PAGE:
A Build Above
An award-winning designer/carpenter shares a few tree house–specific construction insights.
Unlike most builders, Will Beilharz works with his boots off the ground. In fact, the founder of ArtisTree regularly spends his days 25 ft. to 30 ft. up in the air dangling from a rope. His seven-year-old Texas-based company has a jaw-dropping portfolio, as well as a few design awards to its credit. Specializing in “custom treetop architecture,” Beilharz and his team design and build what amount to tiny houses in the canopies of trees—no small feat, to be sure.
I was curious to hear a bit about the construction side of these structures, so I hopped on the phone with Beilharz. “One of the key things about building a tree house is that the foundation is alive in most cases,” he begins. “To stay limber, healthy, and strong, trees need to move.” Likening trees to a muscle, Beilharz describes an improperly built tree house as akin to a cast around an arm. If constrained, trees will atrophy, weaken, and ultimately die.
It is for this reason that Beilharz designed a special truss system that he uses consistently on all projects. Typically built between two trees, one side of the truss is static while the other is loose, allowing for back-and-forth oscillating movement. Beilharz notes that bolting to two trees without allowing each to move independently is a common mistake—usually made because people don’t understand tree science. For his truss system, Beilharz relies on steel. Unlike wood, it can accommodate cyclical loads, which are repeated forces at the same point that cause stress. Metal is more flexible and resilient than wood, which is static, doesn’t stretch, and splinters. He also uses metal for its fire ratings—key when building in forest settings.
Floor plates are bolted to the top of the truss system, which rests on the freely moving tree for downforce. Beilharz describes it as a floating foundation, adding that the floor plate is like the concrete slab and the truss is like rebar in a conventional build.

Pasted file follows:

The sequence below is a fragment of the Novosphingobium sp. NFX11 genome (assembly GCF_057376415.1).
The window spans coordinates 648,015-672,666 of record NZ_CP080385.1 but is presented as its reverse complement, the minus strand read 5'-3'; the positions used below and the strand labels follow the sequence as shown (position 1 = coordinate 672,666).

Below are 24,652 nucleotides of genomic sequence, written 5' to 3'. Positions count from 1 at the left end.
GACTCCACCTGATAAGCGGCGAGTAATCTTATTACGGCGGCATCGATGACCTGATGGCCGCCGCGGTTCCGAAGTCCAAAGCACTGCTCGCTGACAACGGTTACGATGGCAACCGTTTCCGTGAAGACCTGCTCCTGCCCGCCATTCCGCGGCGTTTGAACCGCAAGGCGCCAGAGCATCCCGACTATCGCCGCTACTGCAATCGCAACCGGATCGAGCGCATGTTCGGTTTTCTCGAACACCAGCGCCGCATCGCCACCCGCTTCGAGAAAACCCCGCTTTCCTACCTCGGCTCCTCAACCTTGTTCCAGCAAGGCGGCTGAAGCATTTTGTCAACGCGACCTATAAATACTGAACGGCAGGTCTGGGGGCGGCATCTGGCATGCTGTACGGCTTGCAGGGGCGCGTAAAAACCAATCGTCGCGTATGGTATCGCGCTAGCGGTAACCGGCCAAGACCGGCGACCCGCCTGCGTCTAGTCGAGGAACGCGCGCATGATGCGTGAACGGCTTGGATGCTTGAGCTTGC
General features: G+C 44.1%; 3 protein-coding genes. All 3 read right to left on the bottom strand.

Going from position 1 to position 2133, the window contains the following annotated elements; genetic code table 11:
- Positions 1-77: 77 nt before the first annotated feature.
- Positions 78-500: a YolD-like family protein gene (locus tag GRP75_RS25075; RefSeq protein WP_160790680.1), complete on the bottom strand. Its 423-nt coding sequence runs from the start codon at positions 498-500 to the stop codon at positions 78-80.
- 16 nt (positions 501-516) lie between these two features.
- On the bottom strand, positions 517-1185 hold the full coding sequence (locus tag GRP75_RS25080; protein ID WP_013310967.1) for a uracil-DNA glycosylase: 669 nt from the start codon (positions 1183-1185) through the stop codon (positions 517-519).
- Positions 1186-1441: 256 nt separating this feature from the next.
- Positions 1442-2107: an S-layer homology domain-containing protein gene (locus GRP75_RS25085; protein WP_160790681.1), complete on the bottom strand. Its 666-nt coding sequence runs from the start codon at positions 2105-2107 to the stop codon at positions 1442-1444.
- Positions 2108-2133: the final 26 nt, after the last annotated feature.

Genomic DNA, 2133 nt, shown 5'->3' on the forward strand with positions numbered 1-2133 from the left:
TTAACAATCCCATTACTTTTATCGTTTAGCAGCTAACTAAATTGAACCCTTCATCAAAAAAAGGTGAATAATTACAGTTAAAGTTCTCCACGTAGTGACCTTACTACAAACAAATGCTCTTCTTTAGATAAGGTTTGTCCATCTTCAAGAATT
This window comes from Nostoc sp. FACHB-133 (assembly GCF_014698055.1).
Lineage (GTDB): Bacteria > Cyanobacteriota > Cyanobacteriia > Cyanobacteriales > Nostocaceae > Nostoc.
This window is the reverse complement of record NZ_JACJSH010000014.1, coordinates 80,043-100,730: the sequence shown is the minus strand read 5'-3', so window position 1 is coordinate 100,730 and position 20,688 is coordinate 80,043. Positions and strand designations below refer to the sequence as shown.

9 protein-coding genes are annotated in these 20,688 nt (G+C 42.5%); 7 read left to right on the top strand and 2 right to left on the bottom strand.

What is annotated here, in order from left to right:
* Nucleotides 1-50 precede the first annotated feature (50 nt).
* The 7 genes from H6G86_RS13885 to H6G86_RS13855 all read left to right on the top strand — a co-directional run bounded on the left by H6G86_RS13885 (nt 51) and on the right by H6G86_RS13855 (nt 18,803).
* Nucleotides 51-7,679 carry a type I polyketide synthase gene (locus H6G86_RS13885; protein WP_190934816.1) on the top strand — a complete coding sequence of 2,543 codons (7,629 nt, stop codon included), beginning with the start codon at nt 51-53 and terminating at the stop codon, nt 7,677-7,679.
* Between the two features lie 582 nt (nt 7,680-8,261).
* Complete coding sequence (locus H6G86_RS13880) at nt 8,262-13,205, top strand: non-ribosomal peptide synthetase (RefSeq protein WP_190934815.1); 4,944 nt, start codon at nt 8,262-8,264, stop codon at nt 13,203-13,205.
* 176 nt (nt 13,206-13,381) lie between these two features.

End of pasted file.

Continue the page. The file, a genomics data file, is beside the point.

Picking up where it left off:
Walls are typically built offsite and hoisted into the trees. “We have even zip-lined walls and materials to the platform,” Beilharz muses, noting that the reason to build on the ground is for the relative ease of working on a bigger, flatter surface. Though generally not four-season structures, Beilharz’s tree houses are designed for thermal comfort and energy efficiency. The 2×4, R-20 wall assemblies usually include OSB sheathing, a moisture barrier, Tyvek wrap, Rockwool or biodegradable spray-foam insulation, and an LP FlameBlock layer. Exterior cladding is often FSC-certified wood. He also raves about the steam-treated wood siding from Thermory because it offers decades of rot-resistance and no finish is needed.
Most of Beilharz’s tree houses have a standing-seam metal roof, though he sometimes uses Delta Rib panels. He built one green roof, which turned into a soil science experiment. The weight of the soil ultimately led to his replacing it with peat moss and vermiculite.
What of the challenges associated with tree house construction? There’s the obvious: “Unlike a poured concrete foundation,” says Beilharz, “you have to climb a tree and build the foundation and the rest of the structure at heights. There’s nothing to stand on to start.” The construction of the foundation, he notes, is one of the most time-consuming aspects of tree house construction.
Not surprisingly, measurements are imprecise. “You are hanging from a rope, snapping a line between trees with someone else on a rope 40 ft. away—forget about an 1/8 in., you can easily have a 6 in. variance.” Luckily, Beilharz has discovered photogrammetry, which is the use of photography in surveying and mapping to measure distances between objects.
On the 500-sq.-ft. “Yoki” project pictured here, the trees were one distance apart at ground level, but 25 ft. up and the span between them was close to 41 ft. Plus, they leaned away from one another. Beilharz’s construction plan was for a 36-ft. span; the whole foundation had to be changed to cover the longer span.
Additionally, the window package was a major headache. During the course of communications between the suppliers handling the order, the rough opening measurements changed. Beilharz had already framed in the walls. When the windows arrived, the team had to cut out portions of the wall—luckily, they were metal.
Though best know for his tree houses, Beilharz has a few tiny house projects to his name, too. His “Phoenix”and “Ohana” houses—both off grid—demonstrate his keen sensitivity to the importance of a structure’s orientation in terms of harvesting of energy. Most of his projects incorporate solar panels, though for tree houses they are typically ground-mounted.
For people interested in building a tree house, Beilharz offers this advice: “First consult with an arborist to be sure the tree or trees being considered are healthy and a suitable species. Then, consult with an engineer who can determine the stress loads.”
Personally, I recommend studying Beilharz’s work.
Photos by Eric Schlegel, courtesy of ArtisTree, except where noted
If you have a project that might be of interest to our readers, please send a short description and images to [email protected].
For more unique builds: